Inotrope With Novel Properties Ascends Clinical-Trial Ladder: So Far, So Good

April 08, 2008

April 8, 2008 (Chicago, IL) - Given the short list of effective and bone fide safe intravenous drugs available for acute decompensated heart failure (ADHF), it's welcome news that the inotrope istaroxime appears to be staying on track in early dose-ranging studies. An investigational agent with some quirks compared with available IV inotropic agents, it may have lusitropic effects that could make the drug an enhancer of diastolic as well as systolic function.

In a small, randomized dose-escalation study in patients with ADHF and a low LVEF, istaroxime "appeared to improve central hemodynamics, decrease LV end-diastolic volume [LVEDV], and improve some but not all measures of diastolic function," Dr Mihai Gheorghiade (Northwestern University Feinberg School of Medicine, Chicago IL) reported last week at the American College of Cardiology 57th Annual Scientific Session [1].

"In contrast to other available inotropic agents," he said, "the improvements in cardiac function, both systolic and diastolic, were associated with increased systolic blood pressure and a significant reduction in heart rate." Gheorghiade chaired the steering committee of the trial, called HORIZON-HF.

The study randomized 120 patients presenting with ADHF who were stabilized on conventional therapy to receive a six-hour infusion of istaroxime at one of three dosages or placebo after insertion of a pulmonary-artery catheter. The patients were required to have an LVEF <35% and a systolic and diastolic BP of less than 150/90 mm Hg. Treatment with IV vasodilators or other inotropes was cause for exclusion.

The three groups were similar with respect to baseline clinical, echocardiographic, and ECG features and neurohormonal and renal functional laboratory measures.

Echocardiographic and electrocardiographic outcomes by istaroxime dosage and control group in HORIZON-HF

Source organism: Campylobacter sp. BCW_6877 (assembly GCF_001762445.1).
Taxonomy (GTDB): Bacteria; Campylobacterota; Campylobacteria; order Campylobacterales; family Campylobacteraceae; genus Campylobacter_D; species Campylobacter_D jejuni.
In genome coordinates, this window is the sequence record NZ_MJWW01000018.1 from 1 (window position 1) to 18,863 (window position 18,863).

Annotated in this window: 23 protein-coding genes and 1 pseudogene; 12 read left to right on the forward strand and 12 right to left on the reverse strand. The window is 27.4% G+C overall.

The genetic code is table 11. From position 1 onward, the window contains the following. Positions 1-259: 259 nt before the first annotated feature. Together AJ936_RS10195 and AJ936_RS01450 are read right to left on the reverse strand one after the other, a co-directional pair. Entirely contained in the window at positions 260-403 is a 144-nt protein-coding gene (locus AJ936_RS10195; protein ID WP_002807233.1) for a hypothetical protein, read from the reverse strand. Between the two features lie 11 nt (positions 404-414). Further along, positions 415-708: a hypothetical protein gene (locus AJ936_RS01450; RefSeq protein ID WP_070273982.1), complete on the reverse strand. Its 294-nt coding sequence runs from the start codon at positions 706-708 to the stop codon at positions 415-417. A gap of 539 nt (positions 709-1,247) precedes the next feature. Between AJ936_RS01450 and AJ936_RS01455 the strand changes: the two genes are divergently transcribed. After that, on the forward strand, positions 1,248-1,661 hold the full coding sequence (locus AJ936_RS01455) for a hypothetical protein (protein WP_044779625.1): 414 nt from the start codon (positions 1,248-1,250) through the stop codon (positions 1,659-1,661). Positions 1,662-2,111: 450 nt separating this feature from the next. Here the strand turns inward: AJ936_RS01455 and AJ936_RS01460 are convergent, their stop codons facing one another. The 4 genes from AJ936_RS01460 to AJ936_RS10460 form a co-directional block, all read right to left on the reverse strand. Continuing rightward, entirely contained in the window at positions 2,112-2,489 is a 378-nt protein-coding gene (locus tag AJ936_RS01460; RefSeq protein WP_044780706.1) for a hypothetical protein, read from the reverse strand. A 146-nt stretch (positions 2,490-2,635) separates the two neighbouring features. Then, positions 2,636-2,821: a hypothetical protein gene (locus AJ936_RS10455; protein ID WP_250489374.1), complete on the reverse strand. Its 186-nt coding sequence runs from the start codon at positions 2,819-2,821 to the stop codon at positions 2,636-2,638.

Parameter 0.5 µg/kg/min, n=29 1.0 µg/kg/min, n=30 1.5 µg/kg/min, n=30 Placebo, n=31
LVESV change (mL) -5.9 -15.8a -5.7 -2.1
LVEDV change (mL) +2.9 -6.4 -14.1b +3.9
QTc interval change (ms) -26 -38 -49 -2c

a. p=0.03 vs placebo
b. p=0.02 vs placebo
c. p=0.0001 vs all three dosage levels
LVESV=left ventricular end-systolic volume; LVEDV=left ventricular end-diastolic volume

During the infusions, as described Gheorghiade, there was a "rapid and sustained decrease" in pulmonary capillary wedge pressure that held throughout the six-hour infusion and still trended low for at least a few hours after the drug was withdrawn. The decreases were significant for each dosage level, but especially at the highest dosage of 1.5 µg/kg per minute (p<0.001).

In addition, among patients who received istaroxime:

• Systolic BP increased at both the highest dosage (p<0.001) and at the middle dosage of 1.0 µg/kg per minute (p=0.005).
• Diastolic pressure appeared unaffected at any dosage.
• Heart rate decreased at all three dosage levels (p=0.008-0.002)
• Cardiac index increased only at the highest dosage (p=0.04).
• LVEF significantly improved in all groups, including controls.
• LVEDV reductions appeared dose-dependent, reaching significance (p=0.02) only in the highest-dosage group.
• Serum sodium concentrations decreased significantly at the lowest dosage of 0.5 µg/kg per minute (p=0.006); there were no cases of hyponatremia.
• The groups didn't differ in levels of brain-type natriuretic peptide, aldosterone, or measures of renal function.

The most prominent adverse effects were pain, inflammation, or similar complications at the infusion site; they occurred in 18 patients, including 13 who received the highest dosage and one in the placebo group. Clinical events out to 30 days were too few to show meaningful differences.

Gheorghiade expressed caution about the study's preliminary nature, in that it was limited in size and excluded patients with ADHF symptoms or low cardiac output; also, he noted, echoes were not evaluated at a core lab.

HORIZON-HF was funded by Sigma-Tau. Gheorghiade reports receiving research grants from Sigma Tau, Otsuka, Merck, and Scios; serving as a consultant to Debiopharm, Sigma-Tau, Errekappa Terapeutici, GlaxoSmithKline, Protein Design Laboratories, and Medtronic; and receiving honoraria from Sigma Tau, Abbott, AstraZeneca, GlaxoSmithKline, Medtronic, Otsuka, Protein Design Laboratories, and Scios.

  1. Gheorghiade M. Hemodynamic, echocardiographic, and neurohormonal effects of istaroxime, a novel inotropic agent with lusitropic properties, in acute heart failure syndromes (HORIZON-HF). American College of Cardiology 2008 Scientific Sessions; April 1, 2008; Chicago, IL. Abstract 413-5.

The complete contents of Heartwire , a professional news service of WebMD, can be found at www.theheart.org, a Web site for cardiovascular healthcare professionals.

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